The central message of this Special Report is one of empowerment: taking control of your own business profile and leveraging it in a way that is best calculated to achieve maximum impact. I recommend it highly to all aspiring and established professionals seeking both to make a name for themselves in their chosen field, and to grow their business successfully.

The structure of the publication is simple, with short chapters, each conveying clear points. Content-wise, the key aspects of one’s professional profile are addressed, along with real-life “soundbite” quotes extracted in support of, or to illustrate, the points being made throughout. These are quotes from attendees of courses on the subject (understandably, without attribution); they add authenticity and a sense of how the ideas and concepts covered apply in practice. In terms of style, the author, Rebecca Harding, practises what she preaches throughout the report: a readable account that is concise and easy to digest. The use of practical pointers and the assigning of “tasks” assist the reader to apply the approaches and techniques advocated to his or her own situation, and will no doubt figure heavily in business plans which are formulated to put into action the recommendations in the report.

Harding encourages the reader to re-evaluate their current approach to profile-building, and succeeds in doing so, in an open and constructive way. She presents new ideas and approaches, which, although they might not come naturally to certain professionals, are explained in a clear and well thought-out manner, such that their application in practice will soon begin to feel second-nature. The practical guidance provided is particularly insightful: Harding discourages natural tendencies to downplay key attributes and selling points, and outlines methods by which professionals can sell their strengths more effectively, and differentiate themselves from their competitors. There is a clear emphasis on promoting interactions and positive engagement with existing and new business contacts, particularly in the use of social media – where contributions by professionals sometimes can fall flat.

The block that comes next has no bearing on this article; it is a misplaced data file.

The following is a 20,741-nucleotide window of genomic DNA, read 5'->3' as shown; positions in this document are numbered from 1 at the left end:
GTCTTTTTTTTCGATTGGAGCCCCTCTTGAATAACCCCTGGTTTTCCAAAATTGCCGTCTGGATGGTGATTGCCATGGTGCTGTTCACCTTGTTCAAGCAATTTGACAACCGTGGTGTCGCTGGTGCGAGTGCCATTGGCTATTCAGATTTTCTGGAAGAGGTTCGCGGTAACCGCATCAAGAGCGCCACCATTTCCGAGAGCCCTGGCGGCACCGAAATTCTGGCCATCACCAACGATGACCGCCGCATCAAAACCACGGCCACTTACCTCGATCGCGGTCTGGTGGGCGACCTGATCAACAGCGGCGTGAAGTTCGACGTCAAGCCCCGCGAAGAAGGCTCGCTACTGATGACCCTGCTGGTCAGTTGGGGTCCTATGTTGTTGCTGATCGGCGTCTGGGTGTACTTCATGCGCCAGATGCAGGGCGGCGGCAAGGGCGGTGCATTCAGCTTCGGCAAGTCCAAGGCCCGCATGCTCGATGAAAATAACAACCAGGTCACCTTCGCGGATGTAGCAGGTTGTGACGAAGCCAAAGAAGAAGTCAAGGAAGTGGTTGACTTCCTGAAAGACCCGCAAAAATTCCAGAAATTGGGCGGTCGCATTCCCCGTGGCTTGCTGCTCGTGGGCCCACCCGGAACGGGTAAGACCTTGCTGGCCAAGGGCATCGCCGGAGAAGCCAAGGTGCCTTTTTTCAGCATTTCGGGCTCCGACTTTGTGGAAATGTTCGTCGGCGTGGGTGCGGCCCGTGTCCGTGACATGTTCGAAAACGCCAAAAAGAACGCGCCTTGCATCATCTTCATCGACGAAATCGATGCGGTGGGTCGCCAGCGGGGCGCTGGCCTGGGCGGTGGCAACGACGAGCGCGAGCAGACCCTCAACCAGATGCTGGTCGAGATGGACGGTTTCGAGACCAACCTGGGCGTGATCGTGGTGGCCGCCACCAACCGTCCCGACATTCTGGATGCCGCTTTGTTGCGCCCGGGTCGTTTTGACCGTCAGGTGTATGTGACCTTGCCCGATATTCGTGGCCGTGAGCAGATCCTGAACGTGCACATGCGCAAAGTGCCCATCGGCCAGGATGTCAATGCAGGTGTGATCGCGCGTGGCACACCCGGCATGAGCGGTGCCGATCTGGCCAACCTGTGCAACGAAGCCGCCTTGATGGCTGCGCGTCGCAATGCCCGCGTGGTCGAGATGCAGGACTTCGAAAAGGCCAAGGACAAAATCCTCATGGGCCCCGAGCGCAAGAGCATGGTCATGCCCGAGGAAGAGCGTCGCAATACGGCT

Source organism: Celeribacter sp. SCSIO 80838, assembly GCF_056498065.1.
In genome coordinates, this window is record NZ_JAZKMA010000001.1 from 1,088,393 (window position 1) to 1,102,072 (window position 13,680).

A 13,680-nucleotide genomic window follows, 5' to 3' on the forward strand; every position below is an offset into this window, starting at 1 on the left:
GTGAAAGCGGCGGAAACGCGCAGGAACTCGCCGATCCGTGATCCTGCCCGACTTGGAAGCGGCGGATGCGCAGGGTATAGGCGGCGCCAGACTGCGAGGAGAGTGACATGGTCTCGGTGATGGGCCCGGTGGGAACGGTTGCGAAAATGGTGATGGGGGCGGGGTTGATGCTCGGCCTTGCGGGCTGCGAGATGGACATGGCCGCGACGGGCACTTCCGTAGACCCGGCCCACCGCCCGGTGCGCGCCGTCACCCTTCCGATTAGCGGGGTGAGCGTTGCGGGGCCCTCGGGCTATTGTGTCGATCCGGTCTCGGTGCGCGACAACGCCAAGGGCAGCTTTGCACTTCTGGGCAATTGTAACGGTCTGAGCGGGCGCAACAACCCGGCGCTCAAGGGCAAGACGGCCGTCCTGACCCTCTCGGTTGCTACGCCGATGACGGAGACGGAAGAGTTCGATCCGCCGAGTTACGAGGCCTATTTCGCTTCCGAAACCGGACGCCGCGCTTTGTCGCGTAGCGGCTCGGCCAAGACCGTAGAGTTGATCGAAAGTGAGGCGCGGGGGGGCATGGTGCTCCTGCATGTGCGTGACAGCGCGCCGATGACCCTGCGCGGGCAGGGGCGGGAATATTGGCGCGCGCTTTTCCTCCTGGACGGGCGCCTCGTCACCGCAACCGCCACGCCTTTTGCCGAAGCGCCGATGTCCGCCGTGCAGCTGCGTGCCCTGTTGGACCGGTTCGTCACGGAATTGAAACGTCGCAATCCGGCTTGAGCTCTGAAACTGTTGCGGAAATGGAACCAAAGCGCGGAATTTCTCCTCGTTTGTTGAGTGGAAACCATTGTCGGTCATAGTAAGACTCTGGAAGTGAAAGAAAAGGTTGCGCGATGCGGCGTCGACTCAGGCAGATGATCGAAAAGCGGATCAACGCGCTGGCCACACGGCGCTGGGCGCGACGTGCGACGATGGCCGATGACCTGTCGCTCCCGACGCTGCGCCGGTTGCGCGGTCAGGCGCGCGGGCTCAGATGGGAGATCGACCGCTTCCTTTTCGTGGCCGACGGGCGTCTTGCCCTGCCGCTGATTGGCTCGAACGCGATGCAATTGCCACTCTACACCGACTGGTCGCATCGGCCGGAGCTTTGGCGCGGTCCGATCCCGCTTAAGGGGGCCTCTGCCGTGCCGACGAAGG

More traditional means of business development and profile-raising – notably, writing articles and public speaking – are covered, too. Refreshingly, here, Harding presents her recommendations through a modern lens: the focus is on leveraging the limited time available to many busy professionals in a way that will help them to achieve maximum coverage and impact with their intended audiences.

For me, a key takeaway – and something that resonates with my own professional experiences – is what is said about putting into practice best-laid plans, once all the learnings from the Special Report have been assimilated. Here, Harding says: “Implementation is what makes the real difference and that is where others often fall down”. She goes on to describe how effective implementation can be achieved with some helpful suggestions and tips.

The publication of this Special Report is timely. There is no question that the COVID-19 era has been a game-changer for professionals in many aspects of their working lives. This has been particularly noticeable in the field of business development and building one’s professional profile, with many of the conventional “routes to market” having been cut off during the pandemic and the lockdown measures that it has brought. Although this has presented challenges, the situation has nevertheless meant that those affected face similar disadvantages, resulting in something of a levelling of the playing-field – in certain respects, at least. This creates common opportunities for many professionals seeking to build their profiles, networks and grow their businesses. Those who are armed with this Special Report will be particularly well-placed to steal a march on the opposition.

Mark Craggs, Partner, Norton Rose Fulbright